Mission Critical Hover States are Evil

You don’t have to build websites to know what a dropdown menu is, and how common they are. Almost every website in the last decade with complicated taxonomy has a dropdown, and clients expect them.

It’s not too hard to create a Dropdown menu. I like to use Chris Coyier’s Simple jQuery Dropdowns. It’s slim in code and works great, but should I be creating dropdown menus?

Just because a particular method of providing a user interface has been popular in the past doesn’t mean it’s even usable today. The hardware people are using to access the websites you are building will continue to change and evolve far faster than you can anticipate.

Websites of the Future

As responsible people who build websites ( I don’t think designer or developer are accurate anymore, got a new Pronoun? ), we have to start accepting the chaos. I don’t want to build websites that won’t work in 2 years when a new way to interact with them is standard.

We’ve gotten past the flash. Everyone hows why that is evil now. The next evil doer, in my opinion is the mission critical hover state.

Design Critical Menus

Every website has a goal, or set of goals. The main menu of a website is generally going to be critical to these goals, and where the dropdown menu lives.

I treat the masthead of a website as the most valuable piece of real estate. The ONLY links or text to go in the header should be something you need to have available on every page of the site.

What Menu?

The elephant in the room here is that touch devices don’t have a hover state. Your dropdown menu will never be seen from a phone or touch computer.

When you consider that the hover state only works with a cursor, there are a lot of fairly common design techniques that fall apart.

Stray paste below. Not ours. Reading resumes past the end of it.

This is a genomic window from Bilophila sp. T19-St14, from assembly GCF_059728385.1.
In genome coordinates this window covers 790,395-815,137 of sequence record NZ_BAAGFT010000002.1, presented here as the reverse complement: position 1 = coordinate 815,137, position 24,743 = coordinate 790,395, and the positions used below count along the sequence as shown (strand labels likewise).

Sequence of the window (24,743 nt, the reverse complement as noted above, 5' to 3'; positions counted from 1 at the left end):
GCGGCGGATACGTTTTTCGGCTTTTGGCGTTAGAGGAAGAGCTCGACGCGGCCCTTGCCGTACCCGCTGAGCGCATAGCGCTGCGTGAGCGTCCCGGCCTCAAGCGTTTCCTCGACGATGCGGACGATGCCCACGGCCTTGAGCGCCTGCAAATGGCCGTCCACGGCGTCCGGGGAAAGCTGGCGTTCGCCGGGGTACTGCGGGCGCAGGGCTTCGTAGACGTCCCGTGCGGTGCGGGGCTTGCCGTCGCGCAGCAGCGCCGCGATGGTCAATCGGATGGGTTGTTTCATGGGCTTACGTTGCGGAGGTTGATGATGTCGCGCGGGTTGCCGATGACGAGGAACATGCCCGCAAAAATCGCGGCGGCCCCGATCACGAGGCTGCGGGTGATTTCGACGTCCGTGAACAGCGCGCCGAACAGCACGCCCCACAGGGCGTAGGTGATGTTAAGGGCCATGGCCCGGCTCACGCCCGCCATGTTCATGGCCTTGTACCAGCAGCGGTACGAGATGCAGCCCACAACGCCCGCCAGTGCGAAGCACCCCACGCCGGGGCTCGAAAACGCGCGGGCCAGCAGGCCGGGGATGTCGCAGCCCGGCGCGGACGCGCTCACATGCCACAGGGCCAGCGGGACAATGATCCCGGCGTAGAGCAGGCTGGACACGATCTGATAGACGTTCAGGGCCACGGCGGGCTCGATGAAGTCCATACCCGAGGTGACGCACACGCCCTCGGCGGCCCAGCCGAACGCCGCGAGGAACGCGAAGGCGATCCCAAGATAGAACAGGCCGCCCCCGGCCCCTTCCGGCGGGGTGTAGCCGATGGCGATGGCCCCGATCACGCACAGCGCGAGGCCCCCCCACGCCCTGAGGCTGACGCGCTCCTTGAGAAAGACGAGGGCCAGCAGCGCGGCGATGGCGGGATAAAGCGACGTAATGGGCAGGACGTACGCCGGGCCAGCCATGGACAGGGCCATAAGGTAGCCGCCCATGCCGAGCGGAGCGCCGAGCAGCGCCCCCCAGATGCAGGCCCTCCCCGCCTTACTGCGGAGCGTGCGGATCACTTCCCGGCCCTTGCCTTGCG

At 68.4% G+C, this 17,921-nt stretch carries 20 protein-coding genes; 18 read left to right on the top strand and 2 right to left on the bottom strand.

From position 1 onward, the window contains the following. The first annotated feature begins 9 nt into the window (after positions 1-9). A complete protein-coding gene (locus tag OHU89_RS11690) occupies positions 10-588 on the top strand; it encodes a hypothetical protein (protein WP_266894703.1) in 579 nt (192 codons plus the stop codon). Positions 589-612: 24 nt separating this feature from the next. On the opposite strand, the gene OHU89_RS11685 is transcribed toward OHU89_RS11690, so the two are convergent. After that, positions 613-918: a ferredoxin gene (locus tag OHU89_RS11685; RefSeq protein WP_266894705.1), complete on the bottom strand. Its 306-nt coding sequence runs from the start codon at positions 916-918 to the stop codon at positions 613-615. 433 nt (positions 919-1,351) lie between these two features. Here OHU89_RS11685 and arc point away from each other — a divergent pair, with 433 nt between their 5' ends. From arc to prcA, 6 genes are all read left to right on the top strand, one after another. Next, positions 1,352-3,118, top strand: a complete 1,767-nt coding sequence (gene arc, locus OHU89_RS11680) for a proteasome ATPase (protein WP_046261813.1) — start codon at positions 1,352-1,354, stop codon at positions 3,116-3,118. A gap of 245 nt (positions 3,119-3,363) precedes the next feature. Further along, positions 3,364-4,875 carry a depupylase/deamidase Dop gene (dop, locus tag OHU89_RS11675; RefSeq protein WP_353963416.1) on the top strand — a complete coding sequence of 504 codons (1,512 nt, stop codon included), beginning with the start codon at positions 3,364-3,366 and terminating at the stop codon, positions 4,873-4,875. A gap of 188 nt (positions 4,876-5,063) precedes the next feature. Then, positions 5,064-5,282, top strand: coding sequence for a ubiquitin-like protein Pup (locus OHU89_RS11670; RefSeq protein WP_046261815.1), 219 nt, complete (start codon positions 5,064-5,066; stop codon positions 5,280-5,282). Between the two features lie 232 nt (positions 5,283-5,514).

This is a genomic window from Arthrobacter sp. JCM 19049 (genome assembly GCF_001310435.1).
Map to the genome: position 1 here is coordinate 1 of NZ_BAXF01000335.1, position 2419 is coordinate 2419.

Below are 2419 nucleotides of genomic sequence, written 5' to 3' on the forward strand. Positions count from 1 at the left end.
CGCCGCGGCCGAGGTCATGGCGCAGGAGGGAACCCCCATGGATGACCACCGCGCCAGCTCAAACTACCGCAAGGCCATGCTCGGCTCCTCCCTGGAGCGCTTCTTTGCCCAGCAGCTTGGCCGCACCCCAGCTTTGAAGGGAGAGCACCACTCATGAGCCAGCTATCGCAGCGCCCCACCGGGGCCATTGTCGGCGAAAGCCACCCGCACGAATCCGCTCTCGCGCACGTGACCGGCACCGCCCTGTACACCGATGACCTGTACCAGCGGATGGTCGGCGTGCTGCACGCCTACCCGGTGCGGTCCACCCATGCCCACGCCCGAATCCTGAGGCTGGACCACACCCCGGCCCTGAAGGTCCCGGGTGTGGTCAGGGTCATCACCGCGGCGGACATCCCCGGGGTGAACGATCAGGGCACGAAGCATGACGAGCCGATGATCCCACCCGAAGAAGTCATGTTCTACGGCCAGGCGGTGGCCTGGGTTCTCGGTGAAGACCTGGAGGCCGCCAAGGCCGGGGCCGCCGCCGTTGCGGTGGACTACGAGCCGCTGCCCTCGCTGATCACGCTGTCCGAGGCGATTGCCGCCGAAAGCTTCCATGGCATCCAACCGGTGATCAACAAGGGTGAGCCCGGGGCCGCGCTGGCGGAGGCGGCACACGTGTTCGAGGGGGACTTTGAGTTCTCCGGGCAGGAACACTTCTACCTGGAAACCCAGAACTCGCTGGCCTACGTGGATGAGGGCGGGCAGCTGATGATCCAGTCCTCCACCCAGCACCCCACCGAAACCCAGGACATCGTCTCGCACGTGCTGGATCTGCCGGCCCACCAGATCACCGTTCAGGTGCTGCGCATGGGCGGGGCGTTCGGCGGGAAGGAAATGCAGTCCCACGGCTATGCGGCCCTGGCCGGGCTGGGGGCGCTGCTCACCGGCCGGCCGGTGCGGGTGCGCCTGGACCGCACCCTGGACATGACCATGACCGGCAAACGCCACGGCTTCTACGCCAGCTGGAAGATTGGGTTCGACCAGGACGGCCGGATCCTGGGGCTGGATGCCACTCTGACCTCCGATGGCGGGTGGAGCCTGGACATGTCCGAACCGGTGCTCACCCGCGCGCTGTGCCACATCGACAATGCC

Links will always work

One of the most important elements of the web is the hyperlink. This is what makes it a web.

Dropdown menus revolve around the CSS :hover state, and often jQuery, and are essentially a hack. For quite a while, they were a great way to tuck away a submenu. That was when the only device to really interact with a website was a full sized PC or laptop. The little smart phones before the iPhone could browse, but nobody really expected to be able to use a website efficiently with one.

Obviously, there are many websites that need complicated menus and ways to divide choices without overwhelming users. The way to proceed is with good, old fashioned CLICK, and a little more creativity. Only display what you really need. The website doesn’t have 20 high priority goals.

Use things like the jQuery UI Accordion which requires a click to display the contents, and indicate that there are contents without a hover.

Back to Reality

There are going to be many clients who continue to require these horrible things. The best we can do is inform them of why they aren’t the best idea today, and find alternatives that provide better results. Given the rise in use of tablet computers like the iPad, this isn’t very difficult when compared to a design that didn’t take them into consideration.